Press release: New UN Women reports reveal the impacts of COVID-19 on Violence Against Women in the Arab States
Date: Tuesday, August 11, 2020
11 August 2020, Cairo — From the onset of the COVID-19 pandemic, women in the Arab States have been playing a disproportionate role in responding to the disease, including as frontline healthcare workers, carers at home, and as community leaders and mobilisers. They have also been disproportionately affected by measures to contain the virus, and domestic violence has emerged as an additional impact of the pandemic in the region.
To better understand the implications of the pandemic and to assess its effects on gender equality and violence against women, UN Women Regional Office for the Arab States (ROAS) conducted a web-survey in Egypt, Iraq, Jordan, Lebanon, Libya, Morocco, Palestine, Tunisia and Yemen focused on gender roles, and attitudes and practices related to gender equality and violence against women. A total of 16,462 respondents took part in the survey.
According to the study, entitled The Effects of COVID-19 on Violence Against Women and Gendered Social Norms, about half of the respondents from all nine surveyed countries agree that women are currently facing increased risk of violence from their husbands because of COVID-19, with less than 40 per cent of women who experience violence seeking help of any sort or reporting the crime. The study also found that nearly one in three respondents (men and women) considered that women should tolerate violence during the COVID-19 pandemic to keep the family together.
However, the report also finds that more than half the respondents in all the surveyed countries showed positive attitudes on willingness to report domestic violence incidents. At least two-thirds of respondents expressed their willingness to engage in actions that would prevent violence against women in their community, with men more willing than women to take action.
The preliminary findings of the study also indicate that COVID-19 has increased the burden of unpaid care and domestic work for both men and women in the region. While domestic tasks such as cleaning, cooking and serving meals, in particular, appear almost exclusively to be women’s responsibilities, other unpaid care responsibilities were distributed a little more evenly, particularly among married respondents. Women were typically more likely to be in charge of the physical care of children, and men more likely to provide teaching support. In addition, male respondents in all nine countries reported increasing the time spent in caring for elderly, disabled or sick household members.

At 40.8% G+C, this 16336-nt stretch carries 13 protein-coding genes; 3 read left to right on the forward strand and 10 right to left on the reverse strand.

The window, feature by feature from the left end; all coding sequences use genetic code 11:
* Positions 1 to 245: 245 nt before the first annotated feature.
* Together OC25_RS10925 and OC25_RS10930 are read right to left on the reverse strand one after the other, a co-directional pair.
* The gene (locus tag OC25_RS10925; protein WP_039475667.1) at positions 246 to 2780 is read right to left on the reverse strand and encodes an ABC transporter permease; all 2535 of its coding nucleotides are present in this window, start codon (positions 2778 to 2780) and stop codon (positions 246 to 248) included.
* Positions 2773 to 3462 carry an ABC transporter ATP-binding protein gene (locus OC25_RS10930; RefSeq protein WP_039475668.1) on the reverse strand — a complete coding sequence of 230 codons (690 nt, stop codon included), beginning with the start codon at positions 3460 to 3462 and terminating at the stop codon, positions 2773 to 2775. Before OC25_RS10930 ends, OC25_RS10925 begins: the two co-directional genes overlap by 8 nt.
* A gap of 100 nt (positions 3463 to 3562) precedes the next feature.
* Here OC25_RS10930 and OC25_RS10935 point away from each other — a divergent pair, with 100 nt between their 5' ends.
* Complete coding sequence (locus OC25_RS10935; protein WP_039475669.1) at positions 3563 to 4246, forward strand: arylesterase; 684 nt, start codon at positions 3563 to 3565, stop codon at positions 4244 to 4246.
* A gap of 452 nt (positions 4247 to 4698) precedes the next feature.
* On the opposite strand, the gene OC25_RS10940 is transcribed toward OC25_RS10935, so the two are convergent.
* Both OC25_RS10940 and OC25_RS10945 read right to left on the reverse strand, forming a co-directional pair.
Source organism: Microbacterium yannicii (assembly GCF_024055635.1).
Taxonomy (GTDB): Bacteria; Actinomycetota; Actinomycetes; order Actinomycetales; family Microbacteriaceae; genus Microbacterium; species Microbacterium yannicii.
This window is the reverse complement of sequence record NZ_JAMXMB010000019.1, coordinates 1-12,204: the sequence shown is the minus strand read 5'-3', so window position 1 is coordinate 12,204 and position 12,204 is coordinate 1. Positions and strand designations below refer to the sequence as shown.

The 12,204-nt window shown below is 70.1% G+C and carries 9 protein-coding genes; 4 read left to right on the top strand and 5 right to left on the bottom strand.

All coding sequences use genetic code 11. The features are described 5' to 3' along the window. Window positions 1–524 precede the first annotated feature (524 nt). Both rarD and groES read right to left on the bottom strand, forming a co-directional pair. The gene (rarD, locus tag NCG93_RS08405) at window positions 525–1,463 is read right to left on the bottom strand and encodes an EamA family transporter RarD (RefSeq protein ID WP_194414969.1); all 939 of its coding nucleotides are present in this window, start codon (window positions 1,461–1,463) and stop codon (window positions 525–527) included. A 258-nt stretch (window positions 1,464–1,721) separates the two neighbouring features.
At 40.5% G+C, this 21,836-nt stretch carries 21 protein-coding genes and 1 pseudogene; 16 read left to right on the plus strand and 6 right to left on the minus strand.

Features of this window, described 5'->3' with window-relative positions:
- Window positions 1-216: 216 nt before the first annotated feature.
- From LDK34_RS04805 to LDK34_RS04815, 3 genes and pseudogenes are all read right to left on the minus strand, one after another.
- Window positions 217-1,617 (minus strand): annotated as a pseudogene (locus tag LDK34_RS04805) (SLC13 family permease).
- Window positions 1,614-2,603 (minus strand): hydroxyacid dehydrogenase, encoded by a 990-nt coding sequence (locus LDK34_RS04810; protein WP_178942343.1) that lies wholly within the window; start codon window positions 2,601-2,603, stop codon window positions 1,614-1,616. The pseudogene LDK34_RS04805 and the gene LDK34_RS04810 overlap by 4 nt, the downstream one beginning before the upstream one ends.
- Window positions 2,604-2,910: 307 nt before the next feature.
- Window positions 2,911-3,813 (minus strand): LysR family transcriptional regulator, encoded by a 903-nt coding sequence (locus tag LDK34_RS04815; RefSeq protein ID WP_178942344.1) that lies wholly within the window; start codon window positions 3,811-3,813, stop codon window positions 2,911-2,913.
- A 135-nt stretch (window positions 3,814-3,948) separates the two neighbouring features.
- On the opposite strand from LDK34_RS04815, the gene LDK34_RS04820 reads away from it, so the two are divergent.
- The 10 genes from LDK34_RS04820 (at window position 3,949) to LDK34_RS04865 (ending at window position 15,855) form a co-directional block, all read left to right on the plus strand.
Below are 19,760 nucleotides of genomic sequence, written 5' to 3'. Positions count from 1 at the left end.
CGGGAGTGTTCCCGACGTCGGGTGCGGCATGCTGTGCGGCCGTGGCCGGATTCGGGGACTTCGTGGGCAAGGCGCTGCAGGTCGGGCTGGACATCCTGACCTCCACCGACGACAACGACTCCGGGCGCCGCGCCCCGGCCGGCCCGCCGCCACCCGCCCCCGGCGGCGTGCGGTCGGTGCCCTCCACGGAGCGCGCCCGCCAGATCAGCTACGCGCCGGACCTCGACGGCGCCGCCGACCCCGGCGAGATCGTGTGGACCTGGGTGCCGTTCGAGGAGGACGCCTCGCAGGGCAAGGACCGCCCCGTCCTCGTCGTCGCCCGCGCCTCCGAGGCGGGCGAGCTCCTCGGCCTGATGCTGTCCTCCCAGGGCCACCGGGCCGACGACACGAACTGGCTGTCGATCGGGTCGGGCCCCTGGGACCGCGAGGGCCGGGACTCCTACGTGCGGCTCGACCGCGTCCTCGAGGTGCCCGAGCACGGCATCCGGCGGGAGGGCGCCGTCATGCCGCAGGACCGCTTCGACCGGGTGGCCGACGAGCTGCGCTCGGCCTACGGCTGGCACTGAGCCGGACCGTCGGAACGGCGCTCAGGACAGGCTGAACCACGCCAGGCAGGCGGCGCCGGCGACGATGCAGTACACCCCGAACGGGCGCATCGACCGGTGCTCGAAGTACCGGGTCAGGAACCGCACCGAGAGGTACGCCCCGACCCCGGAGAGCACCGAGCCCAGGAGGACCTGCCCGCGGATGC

“COVID-19 has deepened pre-existing gender inequalities, which are further exacerbated in contexts of fragility, conflict, and emergencies. Women’s increased risk of violence in the lockdown context is a particular concern. However, despite significant challenges, the study suggests progress on some fronts,” said Dr. Moez Doraid, UN Women Regional Director a.i. for the Arab States. “While the burden of unpaid care remains largely carried by women, the pandemic seems to have prompted men to be more engaged in taking care of children and the elderly,” he added.
In addition, UN Women conducted a second study among civil society organizations (CSOs) to evaluate the impact of COVID-19 on their work, including the continuation of their services and the implications on violence against women in the region. Over 220 organizations from Bahrain, Egypt, Iraq, Jordan, Kuwait, Lebanon, Libya, Mauritania, Morocco, Palestine, Tunisia, Saudi Arabia, Sudan, the United Arab Emirates and Yemen took part in the survey.
More than 50 per cent of surveyed women's CSOs stated that domestic violence had increased in the Arab States region during the lockdown, indicating increased stress over financial hardships, prolonged confinement in closed spaces, as well as the discontinuation of services or support systems for women as the main causes. CSOs also noted an increase in online violence towards women and girls with perpetrators increasingly active on social networks.
Furthermore, surveyed CSOs reported that while the pandemic had increased the number of reported cases of violence against women in the region, that trend was coupled with the disruption of essential services for survivors of violence due to lockdown measures, including health, police, justice and social services. For instance, respondents in some countries mentioned that both shelters and hotlines have been impacted by the pandemic (respectively at 15 per cent and 29 per cent). Hotlines have faced a higher number of calls and have had to adapt to provide remote counselling services.
The study also finds that as seen in other crises, the COVID-19 pandemic and related lockdown measures have had a significant impact on minorities and vulnerable populations who have lost their support structures. Refugee women, migrant women, women with disabilities, as well as ethnic minorities and sexual minorities were described by women's CSOs as facing a “double impact” of the pandemic due to their pre-existing vulnerabilities.
Read the preliminary reports here:
Diego De La Rosa
Regional Communications Specialist
Regional Communications Associate
UN Women Regional Office for the Arab States